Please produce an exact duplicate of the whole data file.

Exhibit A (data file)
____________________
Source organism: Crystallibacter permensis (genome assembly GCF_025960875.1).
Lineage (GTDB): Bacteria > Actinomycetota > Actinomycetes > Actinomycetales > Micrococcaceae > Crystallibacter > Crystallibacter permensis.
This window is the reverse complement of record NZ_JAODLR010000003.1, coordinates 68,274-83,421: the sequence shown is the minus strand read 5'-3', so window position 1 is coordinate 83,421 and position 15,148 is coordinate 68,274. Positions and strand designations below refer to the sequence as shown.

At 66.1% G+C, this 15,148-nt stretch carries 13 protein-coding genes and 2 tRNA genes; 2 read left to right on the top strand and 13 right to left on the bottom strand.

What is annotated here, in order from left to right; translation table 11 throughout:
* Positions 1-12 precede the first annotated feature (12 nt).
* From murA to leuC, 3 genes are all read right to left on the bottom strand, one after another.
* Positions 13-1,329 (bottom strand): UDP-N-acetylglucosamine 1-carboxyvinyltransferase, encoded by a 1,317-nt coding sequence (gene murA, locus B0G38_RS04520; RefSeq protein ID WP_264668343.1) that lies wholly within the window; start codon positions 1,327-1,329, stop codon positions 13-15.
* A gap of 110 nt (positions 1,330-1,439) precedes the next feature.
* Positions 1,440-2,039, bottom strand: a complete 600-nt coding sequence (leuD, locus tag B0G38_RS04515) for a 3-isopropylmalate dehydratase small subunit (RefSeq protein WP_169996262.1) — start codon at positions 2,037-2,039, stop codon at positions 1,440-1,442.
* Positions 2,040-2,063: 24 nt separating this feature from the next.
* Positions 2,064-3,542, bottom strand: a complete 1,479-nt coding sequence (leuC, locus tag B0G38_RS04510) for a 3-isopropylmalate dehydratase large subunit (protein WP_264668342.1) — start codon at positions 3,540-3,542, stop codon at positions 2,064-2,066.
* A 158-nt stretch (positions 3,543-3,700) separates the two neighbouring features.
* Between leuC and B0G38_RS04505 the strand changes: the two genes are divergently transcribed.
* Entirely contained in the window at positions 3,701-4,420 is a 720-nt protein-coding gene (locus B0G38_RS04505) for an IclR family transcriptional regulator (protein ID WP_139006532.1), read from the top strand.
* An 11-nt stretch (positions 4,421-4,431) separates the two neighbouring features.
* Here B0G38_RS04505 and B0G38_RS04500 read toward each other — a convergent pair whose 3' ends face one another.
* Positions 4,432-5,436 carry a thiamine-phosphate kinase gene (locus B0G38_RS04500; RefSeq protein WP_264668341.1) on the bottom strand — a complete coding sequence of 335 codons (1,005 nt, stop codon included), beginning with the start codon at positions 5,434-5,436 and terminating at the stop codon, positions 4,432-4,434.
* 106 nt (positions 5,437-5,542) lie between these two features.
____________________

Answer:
Source organism: Crystallibacter permensis (genome assembly GCF_025960875.1).
Lineage (GTDB): Bacteria > Actinomycetota > Actinomycetes > Actinomycetales > Micrococcaceae > Crystallibacter > Crystallibacter permensis.
This window is the reverse complement of record NZ_JAODLR010000003.1, coordinates 68,274-83,421: the sequence shown is the minus strand read 5'-3', so window position 1 is coordinate 83,421 and position 15,148 is coordinate 68,274. Positions and strand designations below refer to the sequence as shown.

At 66.1% G+C, this 15,148-nt stretch carries 13 protein-coding genes and 2 tRNA genes; 2 read left to right on the top strand and 13 right to left on the bottom strand.

What is annotated here, in order from left to right; translation table 11 throughout:
* Positions 1-12 precede the first annotated feature (12 nt).
* From murA to leuC, 3 genes are all read right to left on the bottom strand, one after another.
* Positions 13-1,329 (bottom strand): UDP-N-acetylglucosamine 1-carboxyvinyltransferase, encoded by a 1,317-nt coding sequence (gene murA, locus B0G38_RS04520; RefSeq protein ID WP_264668343.1) that lies wholly within the window; start codon positions 1,327-1,329, stop codon positions 13-15.
* A gap of 110 nt (positions 1,330-1,439) precedes the next feature.
* Positions 1,440-2,039, bottom strand: a complete 600-nt coding sequence (leuD, locus tag B0G38_RS04515) for a 3-isopropylmalate dehydratase small subunit (RefSeq protein WP_169996262.1) — start codon at positions 2,037-2,039, stop codon at positions 1,440-1,442.
* Positions 2,040-2,063: 24 nt separating this feature from the next.
* Positions 2,064-3,542, bottom strand: a complete 1,479-nt coding sequence (leuC, locus tag B0G38_RS04510) for a 3-isopropylmalate dehydratase large subunit (protein WP_264668342.1) — start codon at positions 3,540-3,542, stop codon at positions 2,064-2,066.
* A 158-nt stretch (positions 3,543-3,700) separates the two neighbouring features.
* Between leuC and B0G38_RS04505 the strand changes: the two genes are divergently transcribed.
* Entirely contained in the window at positions 3,701-4,420 is a 720-nt protein-coding gene (locus B0G38_RS04505) for an IclR family transcriptional regulator (protein ID WP_139006532.1), read from the top strand.
* An 11-nt stretch (positions 4,421-4,431) separates the two neighbouring features.
* Here B0G38_RS04505 and B0G38_RS04500 read toward each other — a convergent pair whose 3' ends face one another.
* Positions 4,432-5,436 carry a thiamine-phosphate kinase gene (locus B0G38_RS04500; RefSeq protein WP_264668341.1) on the bottom strand — a complete coding sequence of 335 codons (1,005 nt, stop codon included), beginning with the start codon at positions 5,434-5,436 and terminating at the stop codon, positions 4,432-4,434.
* 106 nt (positions 5,437-5,542) lie between these two features.